Temporary tables and table variables can be used in pretty much the same way. One question which is asked, "Which one is better". To answer that it is important to understand a few of the differences between the two. Once we understand how these two types of tables are different we will better understand which we need to use when.

Creating a temporary table is very similar to creating a regular table. In order to do this we use the following code

create table #myTempTable (columnA typeA, columnB typeB, ...)

Table variables are created as regular variables are declared. The type of the variable is just defined as a table.

declare @myTableVariable table (columnA typeA, columnB typeB, ...)
Scope is another important factor to consider. With a table variable its scope is similar to other variables. A temporary table however does not share this scope, and can even be accessed in a stored procedure called by your code. This is one very nice feature of temporary tables over table variables.

Table variables do not record any entries in transaction logs. Temporary tables do store their transactions. Depending on what you are trying to accomplish this can be a benefit for either of the two types of tables. It is often very important to keep track of the transaction log, and in these instances a temporary table is far better for your needs, but other times the transaction log is simply unnecessary and a table variable would be the optimal choice.

I've heard of great performance gains in temporary tables because of their ability to be pre-compiled. I've also heard that table variables are faster than temporary tables in general. I believe this has to do with the nicely defined scope of table variables. Because of this they may use fewer resources than temporary tables. An example of this is the transaction log I mentioned earlier.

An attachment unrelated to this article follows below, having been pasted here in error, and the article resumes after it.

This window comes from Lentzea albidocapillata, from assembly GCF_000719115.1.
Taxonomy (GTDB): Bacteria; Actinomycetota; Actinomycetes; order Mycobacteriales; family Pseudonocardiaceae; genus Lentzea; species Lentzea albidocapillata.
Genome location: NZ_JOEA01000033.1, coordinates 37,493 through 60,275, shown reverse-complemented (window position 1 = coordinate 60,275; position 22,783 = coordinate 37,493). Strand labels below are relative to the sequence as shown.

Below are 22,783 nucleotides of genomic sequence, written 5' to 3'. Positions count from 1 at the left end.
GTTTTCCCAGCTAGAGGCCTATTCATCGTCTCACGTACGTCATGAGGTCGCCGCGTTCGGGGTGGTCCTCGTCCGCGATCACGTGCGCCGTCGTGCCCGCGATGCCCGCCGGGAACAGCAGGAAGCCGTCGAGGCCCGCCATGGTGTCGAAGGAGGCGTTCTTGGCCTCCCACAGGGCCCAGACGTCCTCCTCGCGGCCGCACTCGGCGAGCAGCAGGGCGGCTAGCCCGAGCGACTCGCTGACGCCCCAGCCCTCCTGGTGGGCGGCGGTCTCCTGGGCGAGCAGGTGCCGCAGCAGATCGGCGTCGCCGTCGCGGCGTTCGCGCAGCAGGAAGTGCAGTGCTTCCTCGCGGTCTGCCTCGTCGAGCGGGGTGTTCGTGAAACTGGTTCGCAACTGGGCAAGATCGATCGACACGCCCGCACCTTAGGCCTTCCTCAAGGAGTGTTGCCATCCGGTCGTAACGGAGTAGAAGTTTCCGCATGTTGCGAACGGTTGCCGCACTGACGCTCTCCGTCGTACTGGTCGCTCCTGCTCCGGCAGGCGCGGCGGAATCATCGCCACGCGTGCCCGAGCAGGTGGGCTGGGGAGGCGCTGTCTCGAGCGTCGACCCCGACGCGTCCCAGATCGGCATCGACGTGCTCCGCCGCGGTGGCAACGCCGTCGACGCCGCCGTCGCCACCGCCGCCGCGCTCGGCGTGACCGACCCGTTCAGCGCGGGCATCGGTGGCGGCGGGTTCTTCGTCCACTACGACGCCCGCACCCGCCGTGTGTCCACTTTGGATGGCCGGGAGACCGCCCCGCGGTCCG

For the most part a table variable is just as flexible as a temporary table, and in most instances it also out performs temporary tables in my experience.

One thing to watch out for when using temporary tables is the possibility of causing your store procedure to recompile. Microsoft has a Knowledge Base Article about Troubleshooting stored procedure recompilation which discusses this danger. Table variables will not cause this problem.

I would recommend the use of table variables for everyday use, and only using temporary tables when they're required. Instances of this include the need for a transaction log. Or any time you feel like writing extra lines of code simply to perform cleanup on your temporary table. But that is just my $0.02 on this issue.

Happy SQL writing!

Accessing Controls inside of Templated Controls

One question that seems to come up often in the forums is from people who are trying to access controls within controls using templates. LoginViews and CreateUserWizard controls are two commonly used templated controls. These templated controls don't actually have their contents known until run-time because it is dependant on something else; data from a database, user permissions, etc.